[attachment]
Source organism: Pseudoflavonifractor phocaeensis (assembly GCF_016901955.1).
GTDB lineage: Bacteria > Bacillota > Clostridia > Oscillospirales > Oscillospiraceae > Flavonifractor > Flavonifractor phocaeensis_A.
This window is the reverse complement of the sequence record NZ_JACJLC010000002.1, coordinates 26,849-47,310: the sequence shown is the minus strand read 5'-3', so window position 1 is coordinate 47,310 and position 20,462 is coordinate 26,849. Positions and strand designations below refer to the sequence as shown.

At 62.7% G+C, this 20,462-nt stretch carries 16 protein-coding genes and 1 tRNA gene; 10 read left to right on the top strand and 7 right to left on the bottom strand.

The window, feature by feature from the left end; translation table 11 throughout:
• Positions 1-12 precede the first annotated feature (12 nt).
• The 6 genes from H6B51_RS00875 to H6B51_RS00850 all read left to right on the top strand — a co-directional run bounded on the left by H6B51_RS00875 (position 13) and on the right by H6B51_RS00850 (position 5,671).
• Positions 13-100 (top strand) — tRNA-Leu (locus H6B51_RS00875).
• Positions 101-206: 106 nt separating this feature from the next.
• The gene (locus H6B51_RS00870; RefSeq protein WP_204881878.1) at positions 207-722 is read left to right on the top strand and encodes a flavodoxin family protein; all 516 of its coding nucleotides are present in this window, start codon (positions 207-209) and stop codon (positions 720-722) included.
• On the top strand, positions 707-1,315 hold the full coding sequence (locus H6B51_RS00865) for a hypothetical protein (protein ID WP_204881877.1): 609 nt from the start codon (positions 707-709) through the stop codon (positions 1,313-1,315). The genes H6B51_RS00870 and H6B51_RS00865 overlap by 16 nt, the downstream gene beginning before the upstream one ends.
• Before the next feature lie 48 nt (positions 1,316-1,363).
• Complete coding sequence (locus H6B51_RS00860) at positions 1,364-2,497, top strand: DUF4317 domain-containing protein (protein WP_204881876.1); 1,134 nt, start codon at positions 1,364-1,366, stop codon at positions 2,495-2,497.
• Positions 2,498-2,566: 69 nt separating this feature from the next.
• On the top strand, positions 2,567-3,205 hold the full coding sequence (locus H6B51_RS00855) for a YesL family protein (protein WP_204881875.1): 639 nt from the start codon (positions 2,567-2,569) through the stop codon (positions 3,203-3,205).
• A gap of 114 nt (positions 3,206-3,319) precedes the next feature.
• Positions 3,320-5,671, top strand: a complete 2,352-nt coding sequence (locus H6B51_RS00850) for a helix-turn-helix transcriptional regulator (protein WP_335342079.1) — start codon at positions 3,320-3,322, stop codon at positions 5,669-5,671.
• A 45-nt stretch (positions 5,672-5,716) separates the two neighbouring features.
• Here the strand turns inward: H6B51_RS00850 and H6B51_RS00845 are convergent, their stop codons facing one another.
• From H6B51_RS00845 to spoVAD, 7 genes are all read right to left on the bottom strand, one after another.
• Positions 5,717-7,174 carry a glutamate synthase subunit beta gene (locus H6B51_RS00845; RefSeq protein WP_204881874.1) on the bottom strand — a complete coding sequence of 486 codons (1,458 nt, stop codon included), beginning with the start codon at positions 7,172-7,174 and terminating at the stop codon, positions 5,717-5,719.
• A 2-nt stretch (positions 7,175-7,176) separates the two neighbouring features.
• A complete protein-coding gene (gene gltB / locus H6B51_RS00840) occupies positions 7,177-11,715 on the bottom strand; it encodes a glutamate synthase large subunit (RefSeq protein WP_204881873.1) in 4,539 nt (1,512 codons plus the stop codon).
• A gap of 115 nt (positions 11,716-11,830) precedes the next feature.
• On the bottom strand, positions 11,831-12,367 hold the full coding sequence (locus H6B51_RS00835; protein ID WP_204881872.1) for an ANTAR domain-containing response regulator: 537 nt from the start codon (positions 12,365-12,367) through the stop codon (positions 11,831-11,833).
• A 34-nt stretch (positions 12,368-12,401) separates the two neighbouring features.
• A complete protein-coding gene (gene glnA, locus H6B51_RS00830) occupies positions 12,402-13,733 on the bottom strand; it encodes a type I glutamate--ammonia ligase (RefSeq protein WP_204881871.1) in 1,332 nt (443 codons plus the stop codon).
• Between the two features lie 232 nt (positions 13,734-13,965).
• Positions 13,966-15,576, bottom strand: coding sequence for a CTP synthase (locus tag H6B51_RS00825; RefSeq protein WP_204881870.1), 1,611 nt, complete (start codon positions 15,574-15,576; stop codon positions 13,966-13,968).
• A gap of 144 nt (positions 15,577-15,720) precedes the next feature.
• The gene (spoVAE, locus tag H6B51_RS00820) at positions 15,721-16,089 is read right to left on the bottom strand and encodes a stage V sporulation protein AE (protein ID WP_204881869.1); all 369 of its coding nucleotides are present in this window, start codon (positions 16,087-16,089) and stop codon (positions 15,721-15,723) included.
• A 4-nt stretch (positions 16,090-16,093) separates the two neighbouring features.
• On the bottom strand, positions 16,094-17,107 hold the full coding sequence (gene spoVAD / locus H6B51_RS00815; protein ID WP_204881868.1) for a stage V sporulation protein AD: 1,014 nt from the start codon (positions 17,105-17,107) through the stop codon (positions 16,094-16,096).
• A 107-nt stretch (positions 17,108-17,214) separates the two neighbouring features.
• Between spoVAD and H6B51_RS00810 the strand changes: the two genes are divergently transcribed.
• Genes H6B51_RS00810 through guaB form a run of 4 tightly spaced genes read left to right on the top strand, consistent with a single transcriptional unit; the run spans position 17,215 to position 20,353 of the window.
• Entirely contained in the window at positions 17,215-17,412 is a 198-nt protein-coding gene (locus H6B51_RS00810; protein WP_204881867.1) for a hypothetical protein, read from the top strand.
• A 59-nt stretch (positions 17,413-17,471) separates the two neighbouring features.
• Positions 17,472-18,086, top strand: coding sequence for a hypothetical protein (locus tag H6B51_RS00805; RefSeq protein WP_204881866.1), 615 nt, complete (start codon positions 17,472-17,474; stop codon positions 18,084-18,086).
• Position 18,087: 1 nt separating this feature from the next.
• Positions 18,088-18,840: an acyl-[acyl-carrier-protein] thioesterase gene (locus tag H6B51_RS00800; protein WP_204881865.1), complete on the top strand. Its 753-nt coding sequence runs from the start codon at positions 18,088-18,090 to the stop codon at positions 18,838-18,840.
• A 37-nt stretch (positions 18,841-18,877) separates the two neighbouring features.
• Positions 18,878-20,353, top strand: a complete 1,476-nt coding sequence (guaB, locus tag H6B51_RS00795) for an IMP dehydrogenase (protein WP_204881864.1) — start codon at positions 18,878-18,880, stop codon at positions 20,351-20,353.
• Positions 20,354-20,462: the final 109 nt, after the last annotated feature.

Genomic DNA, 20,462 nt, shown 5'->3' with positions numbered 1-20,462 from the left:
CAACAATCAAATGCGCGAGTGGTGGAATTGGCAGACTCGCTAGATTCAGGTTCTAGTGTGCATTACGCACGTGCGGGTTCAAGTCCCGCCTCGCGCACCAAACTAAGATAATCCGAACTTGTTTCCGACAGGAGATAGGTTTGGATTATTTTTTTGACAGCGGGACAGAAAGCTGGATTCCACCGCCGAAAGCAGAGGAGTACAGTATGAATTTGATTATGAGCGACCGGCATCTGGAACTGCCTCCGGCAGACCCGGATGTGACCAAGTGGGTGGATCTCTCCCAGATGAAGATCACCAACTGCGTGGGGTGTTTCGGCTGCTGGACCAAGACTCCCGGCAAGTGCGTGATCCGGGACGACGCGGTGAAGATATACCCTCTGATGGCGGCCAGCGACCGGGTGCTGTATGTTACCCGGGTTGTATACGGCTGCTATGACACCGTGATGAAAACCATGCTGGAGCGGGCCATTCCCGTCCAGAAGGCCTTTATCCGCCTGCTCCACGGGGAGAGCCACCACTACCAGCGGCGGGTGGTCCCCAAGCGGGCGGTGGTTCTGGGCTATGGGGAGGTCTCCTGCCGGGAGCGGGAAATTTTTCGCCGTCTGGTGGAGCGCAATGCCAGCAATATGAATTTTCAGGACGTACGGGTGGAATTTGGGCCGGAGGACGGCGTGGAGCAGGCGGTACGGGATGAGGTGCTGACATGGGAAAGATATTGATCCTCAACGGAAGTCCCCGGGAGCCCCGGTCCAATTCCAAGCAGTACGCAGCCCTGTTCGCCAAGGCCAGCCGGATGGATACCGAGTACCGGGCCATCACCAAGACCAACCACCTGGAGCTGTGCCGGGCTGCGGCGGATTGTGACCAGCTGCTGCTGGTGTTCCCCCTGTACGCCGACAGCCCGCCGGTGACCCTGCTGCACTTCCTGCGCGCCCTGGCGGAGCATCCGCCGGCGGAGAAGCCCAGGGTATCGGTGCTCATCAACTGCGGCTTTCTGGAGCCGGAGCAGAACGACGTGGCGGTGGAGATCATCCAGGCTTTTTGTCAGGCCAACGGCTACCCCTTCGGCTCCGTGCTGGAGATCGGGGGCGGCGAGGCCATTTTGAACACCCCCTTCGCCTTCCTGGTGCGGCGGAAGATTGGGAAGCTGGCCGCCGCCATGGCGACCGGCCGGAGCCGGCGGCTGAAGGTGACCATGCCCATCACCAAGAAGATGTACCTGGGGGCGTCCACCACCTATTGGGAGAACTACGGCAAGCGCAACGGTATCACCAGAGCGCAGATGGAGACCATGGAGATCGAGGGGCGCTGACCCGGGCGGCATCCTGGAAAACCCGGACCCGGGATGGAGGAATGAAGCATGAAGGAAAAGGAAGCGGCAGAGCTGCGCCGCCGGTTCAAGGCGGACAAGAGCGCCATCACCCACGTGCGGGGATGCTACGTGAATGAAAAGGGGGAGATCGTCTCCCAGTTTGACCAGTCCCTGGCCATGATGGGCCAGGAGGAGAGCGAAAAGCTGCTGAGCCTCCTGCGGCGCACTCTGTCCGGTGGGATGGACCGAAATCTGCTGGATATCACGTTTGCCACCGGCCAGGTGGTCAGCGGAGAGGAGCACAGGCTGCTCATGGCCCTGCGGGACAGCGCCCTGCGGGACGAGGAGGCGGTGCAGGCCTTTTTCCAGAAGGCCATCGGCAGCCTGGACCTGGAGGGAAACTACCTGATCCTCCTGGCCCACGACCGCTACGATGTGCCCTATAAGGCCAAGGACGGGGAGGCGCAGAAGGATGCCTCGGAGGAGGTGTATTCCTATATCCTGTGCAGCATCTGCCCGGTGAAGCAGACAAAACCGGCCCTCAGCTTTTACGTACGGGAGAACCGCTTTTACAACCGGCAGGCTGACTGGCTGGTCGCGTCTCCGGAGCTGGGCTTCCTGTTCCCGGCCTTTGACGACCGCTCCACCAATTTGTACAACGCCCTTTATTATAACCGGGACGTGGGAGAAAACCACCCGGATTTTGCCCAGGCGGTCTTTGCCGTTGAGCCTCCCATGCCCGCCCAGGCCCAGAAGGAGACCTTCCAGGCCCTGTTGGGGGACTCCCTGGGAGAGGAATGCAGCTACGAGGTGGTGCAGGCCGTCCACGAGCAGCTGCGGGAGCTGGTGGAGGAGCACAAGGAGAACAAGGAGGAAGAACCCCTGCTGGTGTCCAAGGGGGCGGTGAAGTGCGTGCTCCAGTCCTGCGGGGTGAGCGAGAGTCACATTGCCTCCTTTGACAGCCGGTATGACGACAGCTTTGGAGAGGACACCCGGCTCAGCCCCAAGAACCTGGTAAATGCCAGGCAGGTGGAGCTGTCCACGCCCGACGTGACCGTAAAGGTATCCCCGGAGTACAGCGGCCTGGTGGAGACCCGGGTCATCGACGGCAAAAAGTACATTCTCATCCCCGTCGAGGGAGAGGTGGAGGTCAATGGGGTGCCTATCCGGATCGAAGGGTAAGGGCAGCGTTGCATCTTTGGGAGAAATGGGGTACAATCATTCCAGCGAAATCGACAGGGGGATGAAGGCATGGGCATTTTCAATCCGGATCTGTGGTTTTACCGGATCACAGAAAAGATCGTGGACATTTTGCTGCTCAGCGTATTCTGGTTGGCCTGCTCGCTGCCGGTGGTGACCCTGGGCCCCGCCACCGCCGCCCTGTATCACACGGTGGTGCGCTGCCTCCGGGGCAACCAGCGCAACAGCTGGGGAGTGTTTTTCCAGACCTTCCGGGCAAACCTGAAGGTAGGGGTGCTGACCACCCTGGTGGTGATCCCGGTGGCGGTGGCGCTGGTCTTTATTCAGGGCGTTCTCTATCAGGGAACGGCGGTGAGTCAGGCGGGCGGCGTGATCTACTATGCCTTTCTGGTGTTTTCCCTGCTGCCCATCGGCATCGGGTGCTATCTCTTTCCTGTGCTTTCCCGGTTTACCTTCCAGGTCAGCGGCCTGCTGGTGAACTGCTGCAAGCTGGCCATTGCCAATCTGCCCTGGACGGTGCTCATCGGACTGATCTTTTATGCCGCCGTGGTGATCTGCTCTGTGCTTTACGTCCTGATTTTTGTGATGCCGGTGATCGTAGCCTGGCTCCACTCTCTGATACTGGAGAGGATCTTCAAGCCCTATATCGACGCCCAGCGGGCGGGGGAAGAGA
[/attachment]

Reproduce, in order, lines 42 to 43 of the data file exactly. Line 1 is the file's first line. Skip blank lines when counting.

• A 37-nt stretch (positions 18,841-18,877) separates the two neighbouring features.
• Positions 18,878-20,353, top strand: a complete 1,476-nt coding sequence (guaB, locus tag H6B51_RS00795) for an IMP dehydrogenase (protein WP_204881864.1) — start codon at positions 18,878-18,880, stop codon at positions 20,351-20,353.